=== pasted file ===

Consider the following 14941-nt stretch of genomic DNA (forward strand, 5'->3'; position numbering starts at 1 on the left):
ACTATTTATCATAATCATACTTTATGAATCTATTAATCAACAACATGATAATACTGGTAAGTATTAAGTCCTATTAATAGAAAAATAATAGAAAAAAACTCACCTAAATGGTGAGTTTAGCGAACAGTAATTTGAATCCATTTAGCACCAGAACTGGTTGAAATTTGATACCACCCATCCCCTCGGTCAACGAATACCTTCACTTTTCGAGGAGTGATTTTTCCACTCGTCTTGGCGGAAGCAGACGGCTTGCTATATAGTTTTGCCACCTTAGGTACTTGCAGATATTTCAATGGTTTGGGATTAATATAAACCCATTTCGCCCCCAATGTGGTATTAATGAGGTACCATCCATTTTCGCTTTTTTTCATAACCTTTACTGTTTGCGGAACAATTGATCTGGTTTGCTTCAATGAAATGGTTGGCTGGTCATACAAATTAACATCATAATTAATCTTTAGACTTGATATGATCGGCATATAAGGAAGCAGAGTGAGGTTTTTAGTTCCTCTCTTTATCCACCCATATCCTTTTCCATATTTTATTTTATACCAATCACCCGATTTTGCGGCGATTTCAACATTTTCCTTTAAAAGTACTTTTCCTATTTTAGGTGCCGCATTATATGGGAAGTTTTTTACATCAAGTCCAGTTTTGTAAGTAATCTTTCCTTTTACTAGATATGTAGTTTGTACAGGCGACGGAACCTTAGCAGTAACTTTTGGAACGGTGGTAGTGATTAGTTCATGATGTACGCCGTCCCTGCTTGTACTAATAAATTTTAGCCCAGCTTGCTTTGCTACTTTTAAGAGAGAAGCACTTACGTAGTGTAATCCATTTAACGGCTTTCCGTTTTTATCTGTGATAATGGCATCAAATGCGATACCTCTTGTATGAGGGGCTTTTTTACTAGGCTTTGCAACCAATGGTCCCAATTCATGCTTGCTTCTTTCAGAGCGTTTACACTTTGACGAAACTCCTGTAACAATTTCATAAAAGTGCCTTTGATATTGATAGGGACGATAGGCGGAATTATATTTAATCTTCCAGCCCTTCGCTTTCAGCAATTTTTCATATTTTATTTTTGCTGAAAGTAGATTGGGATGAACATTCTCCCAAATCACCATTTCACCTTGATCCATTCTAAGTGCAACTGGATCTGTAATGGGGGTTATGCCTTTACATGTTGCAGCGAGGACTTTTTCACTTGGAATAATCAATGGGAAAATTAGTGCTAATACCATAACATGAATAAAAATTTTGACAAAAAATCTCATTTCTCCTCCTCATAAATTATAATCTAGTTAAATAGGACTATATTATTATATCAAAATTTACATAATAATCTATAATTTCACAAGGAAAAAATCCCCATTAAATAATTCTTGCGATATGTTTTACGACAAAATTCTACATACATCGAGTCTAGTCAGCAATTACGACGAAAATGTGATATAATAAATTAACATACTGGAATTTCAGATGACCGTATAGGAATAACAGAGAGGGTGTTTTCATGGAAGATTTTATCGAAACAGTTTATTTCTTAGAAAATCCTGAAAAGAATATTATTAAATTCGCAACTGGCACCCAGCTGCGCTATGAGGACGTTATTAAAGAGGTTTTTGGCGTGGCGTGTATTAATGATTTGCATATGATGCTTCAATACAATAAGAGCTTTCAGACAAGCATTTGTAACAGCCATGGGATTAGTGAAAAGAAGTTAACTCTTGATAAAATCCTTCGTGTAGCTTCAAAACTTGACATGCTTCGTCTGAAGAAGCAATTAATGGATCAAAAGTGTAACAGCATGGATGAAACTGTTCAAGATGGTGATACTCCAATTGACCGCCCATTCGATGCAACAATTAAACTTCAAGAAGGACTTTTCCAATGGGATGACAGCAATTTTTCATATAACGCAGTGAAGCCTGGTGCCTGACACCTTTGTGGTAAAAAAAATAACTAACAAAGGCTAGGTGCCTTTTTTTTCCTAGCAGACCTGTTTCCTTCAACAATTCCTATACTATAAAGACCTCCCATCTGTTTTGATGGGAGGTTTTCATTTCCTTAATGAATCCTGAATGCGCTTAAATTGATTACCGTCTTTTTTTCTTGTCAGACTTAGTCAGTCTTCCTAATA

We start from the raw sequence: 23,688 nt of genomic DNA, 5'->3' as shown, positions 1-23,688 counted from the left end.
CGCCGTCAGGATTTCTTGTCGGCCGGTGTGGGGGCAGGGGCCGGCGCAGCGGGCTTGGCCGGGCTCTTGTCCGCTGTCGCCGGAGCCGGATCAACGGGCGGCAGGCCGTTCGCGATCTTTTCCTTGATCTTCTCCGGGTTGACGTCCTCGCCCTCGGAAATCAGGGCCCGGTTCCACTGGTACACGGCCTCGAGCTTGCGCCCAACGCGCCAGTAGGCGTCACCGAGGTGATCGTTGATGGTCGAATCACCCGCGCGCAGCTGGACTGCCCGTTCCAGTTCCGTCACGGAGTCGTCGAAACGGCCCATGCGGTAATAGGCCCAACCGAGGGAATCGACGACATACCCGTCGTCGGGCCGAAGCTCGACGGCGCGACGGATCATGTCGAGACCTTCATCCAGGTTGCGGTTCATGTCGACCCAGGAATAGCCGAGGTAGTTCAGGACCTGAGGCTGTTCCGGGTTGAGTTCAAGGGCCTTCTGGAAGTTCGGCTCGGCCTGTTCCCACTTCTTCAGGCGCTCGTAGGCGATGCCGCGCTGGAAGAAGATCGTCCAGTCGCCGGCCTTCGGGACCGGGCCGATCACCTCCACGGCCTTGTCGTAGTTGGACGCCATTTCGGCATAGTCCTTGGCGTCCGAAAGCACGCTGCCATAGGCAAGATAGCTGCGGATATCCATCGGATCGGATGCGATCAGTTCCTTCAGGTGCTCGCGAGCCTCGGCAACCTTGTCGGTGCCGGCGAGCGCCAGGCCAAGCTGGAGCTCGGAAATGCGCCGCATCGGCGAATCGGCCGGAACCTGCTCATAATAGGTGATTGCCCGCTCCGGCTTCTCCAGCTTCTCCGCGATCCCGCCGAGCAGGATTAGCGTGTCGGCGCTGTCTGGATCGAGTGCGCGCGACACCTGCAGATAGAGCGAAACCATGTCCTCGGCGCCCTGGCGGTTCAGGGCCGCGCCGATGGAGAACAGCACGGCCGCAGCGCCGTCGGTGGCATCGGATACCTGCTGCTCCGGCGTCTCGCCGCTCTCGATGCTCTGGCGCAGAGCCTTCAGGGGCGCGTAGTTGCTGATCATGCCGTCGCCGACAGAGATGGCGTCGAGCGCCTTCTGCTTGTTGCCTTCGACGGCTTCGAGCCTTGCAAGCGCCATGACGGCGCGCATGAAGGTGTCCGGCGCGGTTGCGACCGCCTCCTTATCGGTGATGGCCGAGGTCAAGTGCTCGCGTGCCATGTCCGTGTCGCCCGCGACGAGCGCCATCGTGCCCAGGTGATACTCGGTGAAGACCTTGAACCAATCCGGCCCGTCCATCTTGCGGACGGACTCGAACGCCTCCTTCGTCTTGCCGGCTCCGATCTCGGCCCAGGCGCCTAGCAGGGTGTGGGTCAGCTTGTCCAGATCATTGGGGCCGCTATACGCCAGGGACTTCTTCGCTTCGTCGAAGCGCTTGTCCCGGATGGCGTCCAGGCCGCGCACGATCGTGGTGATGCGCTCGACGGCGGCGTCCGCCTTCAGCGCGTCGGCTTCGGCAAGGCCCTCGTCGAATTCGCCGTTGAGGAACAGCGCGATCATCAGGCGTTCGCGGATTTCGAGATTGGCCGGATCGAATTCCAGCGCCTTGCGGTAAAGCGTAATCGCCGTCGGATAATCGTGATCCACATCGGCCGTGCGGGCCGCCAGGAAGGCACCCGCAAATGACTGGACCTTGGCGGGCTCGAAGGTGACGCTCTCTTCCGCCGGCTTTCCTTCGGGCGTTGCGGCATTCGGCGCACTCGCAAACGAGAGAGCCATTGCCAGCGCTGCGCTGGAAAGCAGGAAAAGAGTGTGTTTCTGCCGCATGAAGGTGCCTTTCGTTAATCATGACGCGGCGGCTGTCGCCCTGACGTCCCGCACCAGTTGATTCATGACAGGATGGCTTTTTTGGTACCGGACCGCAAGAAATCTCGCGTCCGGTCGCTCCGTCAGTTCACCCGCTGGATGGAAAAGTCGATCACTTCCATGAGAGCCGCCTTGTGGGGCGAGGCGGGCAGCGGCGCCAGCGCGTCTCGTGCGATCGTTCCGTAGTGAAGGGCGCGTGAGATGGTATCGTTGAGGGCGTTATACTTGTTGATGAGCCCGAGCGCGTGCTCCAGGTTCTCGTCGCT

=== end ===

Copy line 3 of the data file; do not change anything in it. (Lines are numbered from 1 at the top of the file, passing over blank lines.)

We start from the raw sequence: 23,688 nt of genomic DNA, 5'->3' as shown, positions 1-23,688 counted from the left end.